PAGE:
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Coat Rack made from an Old Door

We have a great mudroom area in our house, but when we moved in we didn’t have anywhere to store our shoes, and all we had to hang our coats on were a few peg hooks behind the door. Not very efficient or attractive in my opinion. (Especially when my toddler filled the pegs with shoes. Do you think he was trying to tell me something? Let’s talk about this Coat Rack made from an Old Door.

But, soon, we had more storage for coats and shoes! Let’s take a look at how I built this beauty:

I started planning out the storage bench and coat rack at the same time. The coat rack was definitely the less involved project. Below is a picture as I was laying out the project.

I started with a beautiful old antique door that had recessed panels. I cut the panels out with my jigsaw (if you have never cut out an interior shape, you always start by drilling a hole large enough to fit your jig saw blade in. Drill your hole in a corner, then insert your jigsaw and cut the rest of your shape.

Next, I used my router to get rid of the edge of the recessed panels on the back side. As you can see in the Sketch Up drawing below, I left the edge on the front side to support the mirror.

Then I could measure my opening and cut the mirror pieces to fit into the panels. I have a great resource for inexpensive mirror glass. I buy those cheap full length mirrors at discount stores like Target, Kmart or Walmart. Then I rip off the thin plastic frame and the paper backing. Use a glass cutter to score the front of the mirror and then snap the mirror in two pieces.  Then continue to cut until it is down to the size needed.

If you have never cut glass before, here is a short 1 minute video tutorial:

Next I sanded some of the silver off the back of the mirror to try to distress it. It took a while to do, and I’m not exactly thrilled with the distressing. Recently I stumbled across a few posts where paint stripper was used to distress mirrors. I would definitely use this route next time.

After all the mirror panels were cut to size, I laid them in the recess panel holes from the back and then used a thick bead of caulk around the edges to hold the mirror in place.

Next I had to build the shelf that the door would rest on. I recently bought two wall shelfs and brackets from a yard sale. I used one 7″ deep shelf for the vertical edge (or backer board for the hooks to attach to.) I ripped the other shelf down to 5″ inches (on a table saw) and used that to rest on top of the other shelf. To attach the two I simply screwed down through the horizontal shelf and into the backer board every 2 feet or more.

Then I added some decorative moulding using finish nails to secure them. You can see the different pieces on the edge.

I scoured eBay for a week until I found the perfect antique coat hooks. They are adorable and can hold many coats with the three prongs.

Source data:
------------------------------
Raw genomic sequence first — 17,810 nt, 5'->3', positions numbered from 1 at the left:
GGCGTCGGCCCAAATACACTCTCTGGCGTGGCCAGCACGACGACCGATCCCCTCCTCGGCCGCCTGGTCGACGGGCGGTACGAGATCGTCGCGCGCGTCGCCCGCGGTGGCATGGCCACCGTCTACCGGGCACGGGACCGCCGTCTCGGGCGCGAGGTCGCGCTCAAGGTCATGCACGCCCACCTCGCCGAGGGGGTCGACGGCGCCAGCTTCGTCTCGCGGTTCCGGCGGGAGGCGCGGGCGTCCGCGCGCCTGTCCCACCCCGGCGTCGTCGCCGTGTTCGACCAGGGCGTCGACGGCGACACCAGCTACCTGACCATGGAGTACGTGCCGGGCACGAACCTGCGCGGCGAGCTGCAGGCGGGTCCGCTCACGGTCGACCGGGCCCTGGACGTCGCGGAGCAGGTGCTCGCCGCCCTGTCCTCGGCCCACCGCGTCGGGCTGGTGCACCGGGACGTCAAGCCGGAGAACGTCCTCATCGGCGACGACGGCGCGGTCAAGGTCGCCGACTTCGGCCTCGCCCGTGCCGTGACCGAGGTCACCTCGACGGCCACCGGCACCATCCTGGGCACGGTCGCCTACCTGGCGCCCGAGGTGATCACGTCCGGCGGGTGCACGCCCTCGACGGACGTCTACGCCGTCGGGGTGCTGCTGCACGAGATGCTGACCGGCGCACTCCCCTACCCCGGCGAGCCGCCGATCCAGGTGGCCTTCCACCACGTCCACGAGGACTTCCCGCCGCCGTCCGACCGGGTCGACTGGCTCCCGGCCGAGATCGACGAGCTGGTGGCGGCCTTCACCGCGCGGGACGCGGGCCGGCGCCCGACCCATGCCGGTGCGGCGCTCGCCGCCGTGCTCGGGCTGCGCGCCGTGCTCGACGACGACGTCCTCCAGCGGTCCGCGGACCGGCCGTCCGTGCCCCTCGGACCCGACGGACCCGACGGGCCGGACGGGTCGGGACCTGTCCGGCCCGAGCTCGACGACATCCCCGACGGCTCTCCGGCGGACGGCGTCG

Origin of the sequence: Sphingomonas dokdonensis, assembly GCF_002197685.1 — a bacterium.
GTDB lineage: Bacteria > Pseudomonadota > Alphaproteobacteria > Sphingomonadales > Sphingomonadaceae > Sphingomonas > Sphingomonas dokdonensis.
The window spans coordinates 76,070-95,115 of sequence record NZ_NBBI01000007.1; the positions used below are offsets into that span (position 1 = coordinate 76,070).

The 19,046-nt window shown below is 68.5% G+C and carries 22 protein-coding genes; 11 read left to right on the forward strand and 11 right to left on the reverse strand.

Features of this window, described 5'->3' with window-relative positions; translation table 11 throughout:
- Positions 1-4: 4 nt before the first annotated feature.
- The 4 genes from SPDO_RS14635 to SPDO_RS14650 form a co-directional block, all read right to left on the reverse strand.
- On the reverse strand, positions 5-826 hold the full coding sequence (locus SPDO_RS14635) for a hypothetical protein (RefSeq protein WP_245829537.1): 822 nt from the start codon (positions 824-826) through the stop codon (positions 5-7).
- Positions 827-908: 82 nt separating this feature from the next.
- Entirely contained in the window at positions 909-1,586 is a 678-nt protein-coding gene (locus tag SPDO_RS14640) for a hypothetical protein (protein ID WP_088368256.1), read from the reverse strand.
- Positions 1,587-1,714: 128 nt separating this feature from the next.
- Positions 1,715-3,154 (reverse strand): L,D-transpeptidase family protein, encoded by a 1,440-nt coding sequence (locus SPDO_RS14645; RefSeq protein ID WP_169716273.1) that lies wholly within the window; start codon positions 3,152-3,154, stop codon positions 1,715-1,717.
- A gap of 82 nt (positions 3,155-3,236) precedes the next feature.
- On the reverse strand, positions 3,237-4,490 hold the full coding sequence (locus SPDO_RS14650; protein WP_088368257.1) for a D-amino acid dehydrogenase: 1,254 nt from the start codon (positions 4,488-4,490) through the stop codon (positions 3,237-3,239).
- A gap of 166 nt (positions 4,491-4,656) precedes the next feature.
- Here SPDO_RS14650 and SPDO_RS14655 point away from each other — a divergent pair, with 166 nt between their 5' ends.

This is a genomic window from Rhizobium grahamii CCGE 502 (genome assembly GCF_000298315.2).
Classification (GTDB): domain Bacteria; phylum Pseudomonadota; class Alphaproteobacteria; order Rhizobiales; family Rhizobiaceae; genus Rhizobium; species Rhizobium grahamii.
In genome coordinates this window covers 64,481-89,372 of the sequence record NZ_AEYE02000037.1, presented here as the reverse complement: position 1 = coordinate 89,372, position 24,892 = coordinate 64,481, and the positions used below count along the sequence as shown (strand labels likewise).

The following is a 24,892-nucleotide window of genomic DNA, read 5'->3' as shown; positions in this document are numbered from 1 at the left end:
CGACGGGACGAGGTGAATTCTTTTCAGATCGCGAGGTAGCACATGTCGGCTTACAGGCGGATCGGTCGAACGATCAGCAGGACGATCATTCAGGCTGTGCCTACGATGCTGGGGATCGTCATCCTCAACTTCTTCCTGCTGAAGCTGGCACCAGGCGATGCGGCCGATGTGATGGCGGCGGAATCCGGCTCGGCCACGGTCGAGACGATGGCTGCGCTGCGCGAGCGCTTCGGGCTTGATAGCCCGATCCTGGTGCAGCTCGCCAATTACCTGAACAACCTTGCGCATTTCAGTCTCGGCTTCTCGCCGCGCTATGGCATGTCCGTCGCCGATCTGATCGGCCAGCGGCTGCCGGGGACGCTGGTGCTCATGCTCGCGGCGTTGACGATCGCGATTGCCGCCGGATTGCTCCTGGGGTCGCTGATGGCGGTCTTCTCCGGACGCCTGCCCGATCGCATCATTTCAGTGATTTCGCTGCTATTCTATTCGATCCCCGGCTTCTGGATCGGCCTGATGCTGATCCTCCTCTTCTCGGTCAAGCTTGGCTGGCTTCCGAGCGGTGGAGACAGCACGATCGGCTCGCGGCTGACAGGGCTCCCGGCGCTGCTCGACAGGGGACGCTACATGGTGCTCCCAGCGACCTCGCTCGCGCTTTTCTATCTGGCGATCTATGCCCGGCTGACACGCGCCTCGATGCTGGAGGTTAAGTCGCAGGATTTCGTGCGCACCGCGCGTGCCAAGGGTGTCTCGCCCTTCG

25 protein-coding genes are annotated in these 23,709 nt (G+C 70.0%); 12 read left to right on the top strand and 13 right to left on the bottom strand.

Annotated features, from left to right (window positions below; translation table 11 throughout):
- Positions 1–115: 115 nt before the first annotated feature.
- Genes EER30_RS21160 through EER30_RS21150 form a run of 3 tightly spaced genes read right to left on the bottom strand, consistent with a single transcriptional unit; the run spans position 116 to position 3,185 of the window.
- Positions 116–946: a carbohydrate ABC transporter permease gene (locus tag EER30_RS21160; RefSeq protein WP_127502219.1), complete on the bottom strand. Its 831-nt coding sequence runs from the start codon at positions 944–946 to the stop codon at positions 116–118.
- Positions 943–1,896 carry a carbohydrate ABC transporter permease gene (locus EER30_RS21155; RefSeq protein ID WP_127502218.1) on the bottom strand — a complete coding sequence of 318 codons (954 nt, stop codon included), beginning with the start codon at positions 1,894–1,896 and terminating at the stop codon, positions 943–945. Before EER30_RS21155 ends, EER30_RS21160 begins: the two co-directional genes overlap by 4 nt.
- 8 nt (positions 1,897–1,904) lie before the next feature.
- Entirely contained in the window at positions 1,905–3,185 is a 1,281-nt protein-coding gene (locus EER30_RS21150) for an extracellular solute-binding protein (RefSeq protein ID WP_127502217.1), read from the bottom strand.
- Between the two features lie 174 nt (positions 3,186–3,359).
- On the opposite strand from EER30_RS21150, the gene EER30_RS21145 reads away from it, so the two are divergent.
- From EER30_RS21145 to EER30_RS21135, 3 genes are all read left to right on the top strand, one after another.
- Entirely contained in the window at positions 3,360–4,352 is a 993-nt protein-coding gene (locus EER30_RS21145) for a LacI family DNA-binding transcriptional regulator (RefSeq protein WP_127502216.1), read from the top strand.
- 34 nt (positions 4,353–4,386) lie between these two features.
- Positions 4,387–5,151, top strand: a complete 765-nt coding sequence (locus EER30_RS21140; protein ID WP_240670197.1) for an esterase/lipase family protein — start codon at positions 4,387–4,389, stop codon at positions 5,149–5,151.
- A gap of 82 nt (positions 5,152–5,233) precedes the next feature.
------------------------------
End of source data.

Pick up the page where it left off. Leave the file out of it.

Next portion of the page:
After everything was assembled, I located the studs in our mudroom wall and drilled holes into the backer board, then drove 3″ screws into the wall studs.

The antique door rests slightly on the shelf, but it is also held secure by four L brackets that are mounted on the top and bottom.

Be sure that your coat rack is safely secured to the wall for safety reasons.
For this project I don’t recommend using wall anchors.
Take the time to find the studs, you will thank me four years from now when your coat rack is still holding up to children who can and will climb on anything!

I used Minwax Brazillian Rosewood gel stain to stain the bench and shelves. This was the stain color that matched the color of the antique door.

And there you have it! An antique coat rack to match my shoe storage bench.

I just love these eBay hooks! And the detailed moulding makes me happy.
Plus, they allow space for decorating during the holidays!
Holiday Home Tour 2016 | Pretty Handy Girl

Plenty of storage for coats for a family of four or more!

Learn how to build the mudroom shoe storage bench here.


42 replies
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  1. Megs
    Megs says:

    Found you on New Friend Friday and I'm SO GLAD….You are so talented!!!! I can't wait to check in and see your projects…hopefully to get some "know how" for myself!! Wow!


  2. Carolyn @ My Backyard Eden
    Carolyn @ My Backyard Eden says:

    That turned out great! I love these kinds of projects.

    Glad I stopped by from New Friend Friday!

  3. Pam
    Pam says:

    That is amazing. I may have to try to make one this weekend (if I can pick up a door garage saling tomorrow). Thanks for the tutorial!

  4. Sharon@thisthriftyhouse
    Sharon@thisthriftyhouse says:

    You constantly amaze me with your vision and crazy carpentry talents!! I love this!! Beautiful job!

  5. Alida L.
    Alida L. says:

    Wow that is fantastic! I have dreamed of something like this for my entryway but it's so tiny 🙁 Thank you for visiting my blog, I'm going to follow yours from now on!
    Alida@I Make Stuff

  6. Entertaining Women
    Entertaining Women says:

    My first visit to your blog, but not my last. Count me as a follower. Thank you for sharing your project. Cherry Kay

  7. Denise @ I Am Cre8ting
    Denise @ I Am Cre8ting says:

    This is beautiful! I wish I had enough room for something like this. Of course my cats would use the shoe storage for beds. Maybe something on a smaller scale? Thanks for the inspiration!

  8. Sandra {sawdust and paper scraps}
    Sandra {sawdust and paper scraps} says:

    I love the whole thing together! Well, I love each part separately too but especially together. Thanks for filling in for me. Great tutes.

  9. Becky@Organizing Made Fun
    Becky@Organizing Made Fun says:

    This is so great! I would like to think I was pretty handy (for a girl), but I don't think I have quite this much talent!


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